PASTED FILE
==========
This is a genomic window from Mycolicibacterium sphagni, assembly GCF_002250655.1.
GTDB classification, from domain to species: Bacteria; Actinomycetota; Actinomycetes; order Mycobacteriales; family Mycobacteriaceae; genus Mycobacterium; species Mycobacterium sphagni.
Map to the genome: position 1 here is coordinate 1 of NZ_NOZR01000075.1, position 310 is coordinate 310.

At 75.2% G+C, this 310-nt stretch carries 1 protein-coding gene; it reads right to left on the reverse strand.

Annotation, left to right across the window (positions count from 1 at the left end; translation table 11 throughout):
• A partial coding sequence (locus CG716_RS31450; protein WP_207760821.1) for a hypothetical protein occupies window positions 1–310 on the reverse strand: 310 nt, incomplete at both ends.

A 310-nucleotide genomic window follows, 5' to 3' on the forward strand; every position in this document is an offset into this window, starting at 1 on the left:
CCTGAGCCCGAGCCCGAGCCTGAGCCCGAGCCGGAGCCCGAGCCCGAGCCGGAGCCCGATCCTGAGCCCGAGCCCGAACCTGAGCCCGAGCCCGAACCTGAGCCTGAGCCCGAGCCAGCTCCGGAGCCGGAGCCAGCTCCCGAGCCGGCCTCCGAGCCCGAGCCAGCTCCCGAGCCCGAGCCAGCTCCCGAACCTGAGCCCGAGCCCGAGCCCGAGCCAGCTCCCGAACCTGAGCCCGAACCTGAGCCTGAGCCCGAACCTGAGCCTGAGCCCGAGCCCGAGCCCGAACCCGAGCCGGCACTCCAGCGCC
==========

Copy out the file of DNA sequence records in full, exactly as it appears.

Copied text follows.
This is a genomic window from Mycolicibacterium sphagni, assembly GCF_002250655.1.
GTDB classification, from domain to species: Bacteria; Actinomycetota; Actinomycetes; order Mycobacteriales; family Mycobacteriaceae; genus Mycobacterium; species Mycobacterium sphagni.
Map to the genome: position 1 here is coordinate 1 of NZ_NOZR01000075.1, position 310 is coordinate 310.

At 75.2% G+C, this 310-nt stretch carries 1 protein-coding gene; it reads right to left on the reverse strand.

Annotation, left to right across the window (positions count from 1 at the left end; translation table 11 throughout):
• A partial coding sequence (locus CG716_RS31450; protein WP_207760821.1) for a hypothetical protein occupies window positions 1–310 on the reverse strand: 310 nt, incomplete at both ends.

A 310-nucleotide genomic window follows, 5' to 3' on the forward strand; every position in this document is an offset into this window, starting at 1 on the left:
CCTGAGCCCGAGCCCGAGCCTGAGCCCGAGCCGGAGCCCGAGCCCGAGCCGGAGCCCGATCCTGAGCCCGAGCCCGAACCTGAGCCCGAGCCCGAACCTGAGCCTGAGCCCGAGCCAGCTCCGGAGCCGGAGCCAGCTCCCGAGCCGGCCTCCGAGCCCGAGCCAGCTCCCGAGCCCGAGCCAGCTCCCGAACCTGAGCCCGAGCCCGAGCCCGAGCCAGCTCCCGAACCTGAGCCCGAACCTGAGCCTGAGCCCGAACCTGAGCCTGAGCCCGAGCCCGAGCCCGAACCCGAGCCGGCACTCCAGCGCC